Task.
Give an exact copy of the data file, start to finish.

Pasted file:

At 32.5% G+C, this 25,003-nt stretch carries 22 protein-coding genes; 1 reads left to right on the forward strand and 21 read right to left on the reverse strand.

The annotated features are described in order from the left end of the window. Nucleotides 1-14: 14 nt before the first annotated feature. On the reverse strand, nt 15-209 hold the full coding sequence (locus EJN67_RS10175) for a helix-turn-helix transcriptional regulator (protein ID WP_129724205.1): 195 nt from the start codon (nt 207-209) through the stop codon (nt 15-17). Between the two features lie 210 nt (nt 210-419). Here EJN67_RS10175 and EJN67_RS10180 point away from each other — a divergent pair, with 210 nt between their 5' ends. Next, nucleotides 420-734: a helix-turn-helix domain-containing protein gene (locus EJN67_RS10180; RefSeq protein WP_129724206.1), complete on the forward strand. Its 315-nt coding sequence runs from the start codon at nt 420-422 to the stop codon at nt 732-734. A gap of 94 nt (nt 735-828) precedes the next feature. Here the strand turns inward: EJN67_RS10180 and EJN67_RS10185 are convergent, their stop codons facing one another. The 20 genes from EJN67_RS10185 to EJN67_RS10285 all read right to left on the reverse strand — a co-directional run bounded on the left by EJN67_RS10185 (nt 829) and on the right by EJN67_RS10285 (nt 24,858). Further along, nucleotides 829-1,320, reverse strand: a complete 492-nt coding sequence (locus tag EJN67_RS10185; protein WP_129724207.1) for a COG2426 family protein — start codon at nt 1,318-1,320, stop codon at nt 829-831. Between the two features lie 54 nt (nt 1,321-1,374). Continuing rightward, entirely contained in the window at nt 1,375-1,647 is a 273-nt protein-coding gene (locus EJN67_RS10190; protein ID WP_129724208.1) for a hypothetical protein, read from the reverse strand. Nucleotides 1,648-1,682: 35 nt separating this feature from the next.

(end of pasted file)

At 32.5% G+C, this 25,003-nt stretch carries 22 protein-coding genes; 1 reads left to right on the forward strand and 21 read right to left on the reverse strand.

The annotated features are described in order from the left end of the window. Nucleotides 1-14: 14 nt before the first annotated feature. On the reverse strand, nt 15-209 hold the full coding sequence (locus EJN67_RS10175) for a helix-turn-helix transcriptional regulator (protein ID WP_129724205.1): 195 nt from the start codon (nt 207-209) through the stop codon (nt 15-17). Between the two features lie 210 nt (nt 210-419). Here EJN67_RS10175 and EJN67_RS10180 point away from each other — a divergent pair, with 210 nt between their 5' ends. Next, nucleotides 420-734: a helix-turn-helix domain-containing protein gene (locus EJN67_RS10180; RefSeq protein WP_129724206.1), complete on the forward strand. Its 315-nt coding sequence runs from the start codon at nt 420-422 to the stop codon at nt 732-734. A gap of 94 nt (nt 735-828) precedes the next feature. Here the strand turns inward: EJN67_RS10180 and EJN67_RS10185 are convergent, their stop codons facing one another. The 20 genes from EJN67_RS10185 to EJN67_RS10285 all read right to left on the reverse strand — a co-directional run bounded on the left by EJN67_RS10185 (nt 829) and on the right by EJN67_RS10285 (nt 24,858). Further along, nucleotides 829-1,320, reverse strand: a complete 492-nt coding sequence (locus tag EJN67_RS10185; protein WP_129724207.1) for a COG2426 family protein — start codon at nt 1,318-1,320, stop codon at nt 829-831. Between the two features lie 54 nt (nt 1,321-1,374). Continuing rightward, entirely contained in the window at nt 1,375-1,647 is a 273-nt protein-coding gene (locus EJN67_RS10190; protein ID WP_129724208.1) for a hypothetical protein, read from the reverse strand. Nucleotides 1,648-1,682: 35 nt separating this feature from the next.